Words and photos by Sara Aranda
Hungry, fervent hyenas, eyeing the foil and fire, giggling with the steam and prospect of turkey. Side dishes begin to pop up around the table: sweet potato, mac and cheese, sausage vegetable medley, cornbread stuffing infused with mashed potatoes, cranberry sauce, green bean casserole, broccoli cheese, pumpkin pie. It’s all laid out to feast, and we’ve held our empty plates long enough, dammit. Fast and wide-eyed, we squeeze and bump our way to every dish and serving spoon—full plates and filling bellies.
In a matter of minutes, fifteen people are gnawing and hovering the table scraps, dishes scraped, bits of food having rained the sand. The dogs bound and dart, sniffing, begging, excitedly barking, pecking their noses into the dark. This is pure gluttony in the desert—a celebration of community and enjoyment of what we’ve brought to share.
We laugh around the fire, let the flames rise and snake into the wind. We lick our chops and our plates and pass the Carlo Rossi, pinky in the handle and butt of the jug in the crooks of our elbows. People pray for beer, and it comes in droves, cracking like whips in the wind. A lad named Zach decides to streak through other camps with just a rack of gear and a rope draping his body. Like a Spartan ready for war, he bellows, “Who will join me?” before running off with only shadows chasing his heels.
Other camps stoke their fires and clap or shout in game and yip with stories I imagine are just as soul-wrenching as our own—every fire its own cosmic center of history, friendship, and love for the desert—or so I’d hope: her ancestral resonance, how the silence of hands that paint her walls still bleed more than ours.
I sit back, enjoy the warmth. The stars are crisp. The moon, a late riser. Time passes and people slowly quiet, crawl into their heads, and we wander into a waking dream of merriment. Sleepy eyes zone into the fiery center of our own universe; even the pups lay down their heads. Drifting to our tents, we let the drunken ooze take over. Frost creeps up to our cheeks, our eyelids; saliva freezes to our blankets, and I dream of wiry bodies baked from the earth, climbing, climbing, always climbing.
The sun is a clear disk rising over the chaos. Beer cans lie about the fire ring, most of them half-full and frozen. The pots and pans are as they were, left for the stars to lick leftovers with frost. The turkey lies stiff in its foil pan, an old carcass you’d find ravaged in the winter backwoods of Alaska. I quickly pick up all the trash I can and tidy our gluttonous wave of being. We are poor dirtbags again, aching and sore. Everyone slowly rises to peer, drearily, into their cooling coffee, the steam glancing their faces with warm fingers.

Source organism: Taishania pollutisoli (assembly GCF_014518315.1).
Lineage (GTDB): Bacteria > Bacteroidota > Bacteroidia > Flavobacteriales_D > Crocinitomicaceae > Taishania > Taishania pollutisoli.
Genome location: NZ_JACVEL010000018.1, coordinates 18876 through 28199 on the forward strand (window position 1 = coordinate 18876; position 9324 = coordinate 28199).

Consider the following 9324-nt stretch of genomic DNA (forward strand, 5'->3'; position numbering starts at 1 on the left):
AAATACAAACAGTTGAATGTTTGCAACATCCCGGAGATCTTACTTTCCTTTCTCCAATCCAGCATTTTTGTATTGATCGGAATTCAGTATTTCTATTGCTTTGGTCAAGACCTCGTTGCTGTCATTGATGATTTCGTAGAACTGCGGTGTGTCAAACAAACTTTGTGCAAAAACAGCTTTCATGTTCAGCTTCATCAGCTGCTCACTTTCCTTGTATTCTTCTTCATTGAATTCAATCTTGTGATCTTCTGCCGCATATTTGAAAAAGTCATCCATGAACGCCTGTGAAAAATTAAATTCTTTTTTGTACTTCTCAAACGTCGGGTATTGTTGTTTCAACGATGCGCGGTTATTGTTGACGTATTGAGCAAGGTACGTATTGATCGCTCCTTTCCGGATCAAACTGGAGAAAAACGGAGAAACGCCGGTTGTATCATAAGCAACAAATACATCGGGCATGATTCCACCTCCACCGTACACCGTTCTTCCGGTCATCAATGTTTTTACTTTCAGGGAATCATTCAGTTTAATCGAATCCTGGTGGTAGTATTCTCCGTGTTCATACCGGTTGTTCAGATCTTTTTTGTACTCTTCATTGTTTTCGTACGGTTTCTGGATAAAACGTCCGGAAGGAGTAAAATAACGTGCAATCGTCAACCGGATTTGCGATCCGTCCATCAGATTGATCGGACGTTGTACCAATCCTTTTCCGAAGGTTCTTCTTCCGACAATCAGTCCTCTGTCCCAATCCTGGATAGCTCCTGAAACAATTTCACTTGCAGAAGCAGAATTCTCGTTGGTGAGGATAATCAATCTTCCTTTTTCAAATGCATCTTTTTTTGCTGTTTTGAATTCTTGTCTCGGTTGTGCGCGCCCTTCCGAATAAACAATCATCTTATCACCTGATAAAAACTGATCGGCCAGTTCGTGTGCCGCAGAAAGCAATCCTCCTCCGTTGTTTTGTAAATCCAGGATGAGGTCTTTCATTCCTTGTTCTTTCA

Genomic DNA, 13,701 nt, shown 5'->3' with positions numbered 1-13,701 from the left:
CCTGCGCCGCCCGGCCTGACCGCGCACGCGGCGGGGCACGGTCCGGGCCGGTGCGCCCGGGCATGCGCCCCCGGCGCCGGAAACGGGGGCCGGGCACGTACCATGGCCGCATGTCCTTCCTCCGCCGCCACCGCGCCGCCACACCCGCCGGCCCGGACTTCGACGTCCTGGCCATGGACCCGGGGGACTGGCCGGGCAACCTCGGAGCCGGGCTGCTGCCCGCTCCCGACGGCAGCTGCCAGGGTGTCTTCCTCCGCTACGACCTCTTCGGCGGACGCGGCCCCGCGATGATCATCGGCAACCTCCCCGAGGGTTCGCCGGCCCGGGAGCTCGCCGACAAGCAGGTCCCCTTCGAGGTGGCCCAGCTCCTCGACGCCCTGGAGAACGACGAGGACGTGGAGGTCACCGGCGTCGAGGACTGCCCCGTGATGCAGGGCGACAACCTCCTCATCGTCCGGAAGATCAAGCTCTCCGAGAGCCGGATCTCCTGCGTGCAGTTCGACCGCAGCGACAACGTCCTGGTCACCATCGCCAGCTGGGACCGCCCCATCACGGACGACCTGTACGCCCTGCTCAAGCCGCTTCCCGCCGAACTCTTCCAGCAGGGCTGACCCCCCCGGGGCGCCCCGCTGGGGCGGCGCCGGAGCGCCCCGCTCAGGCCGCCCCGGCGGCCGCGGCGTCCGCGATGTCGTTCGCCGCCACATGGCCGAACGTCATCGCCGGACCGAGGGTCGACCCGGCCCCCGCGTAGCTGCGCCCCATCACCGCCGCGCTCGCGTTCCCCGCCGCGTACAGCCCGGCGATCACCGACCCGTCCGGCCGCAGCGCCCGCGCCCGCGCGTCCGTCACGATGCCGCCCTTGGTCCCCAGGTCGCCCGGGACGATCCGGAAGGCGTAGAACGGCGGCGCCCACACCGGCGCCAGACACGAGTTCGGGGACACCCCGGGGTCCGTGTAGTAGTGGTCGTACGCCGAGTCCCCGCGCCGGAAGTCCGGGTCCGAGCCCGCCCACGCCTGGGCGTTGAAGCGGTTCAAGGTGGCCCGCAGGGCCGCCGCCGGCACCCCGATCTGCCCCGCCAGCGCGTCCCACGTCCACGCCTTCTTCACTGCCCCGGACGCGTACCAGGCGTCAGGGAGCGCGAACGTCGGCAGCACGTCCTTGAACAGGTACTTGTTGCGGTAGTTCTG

Muddy, one of the pups, prances around the bushes—it’s another beautiful day, he barks to everyone rising from synthetic burrows. He swings a glove he found with his mouth, shaking his head back and forth. Life is truly now, and we must all play. Though, as wise as he is, frost is everywhere, and we are slow to warm. The metal stoves, the plastic bowls and empty glass jugs, every leaf and shrub, the hardened soil, and the insides of our brains—such a crystalline frost, built slow and sure.
The Wingate walls light up, glow auburn, and we sit with the sun, trace the stories present in our gobies. My body is telling me to rest. Weeks of throwing limbs into these cracks, two years of dreaming myself back here: the morning feels sincere. But I am different now, this Creeksgiving unlike the last; no longer the lone traveler heading east in search of home.
But these walls are only echoes of mantras I beg of myself. Be kind. Be patient. The smell of steaming breakfast burritos is strong. I am on the brink of being over the cold, but I find it necessary. My body forgets what it’s like to be at ease and wholly refreshed; I welcome the dialogue, as my flesh speaks in tenderness, moans in stiff joints when I stand. My scabs have given up on preventing scars. My hair is as wild as the cottonwood and flows as it pleases, into my eyes, my mouth, tickling my nose as snot drips as slow as the sun is rising—Hemingway wrote it best, and today truly is another beautiful day.
“We are born wise, we are born complete,” my tea bag reads. We visit the Canyonlands Visitor Center and watch one of their films. Nature is not too harsh nor is it too lenient, it summarizes life here in this “rock wilderness.” Later, Patrick and I sit in our chairs outside our tent. We are the only ones at camp. Everyone else has left for home.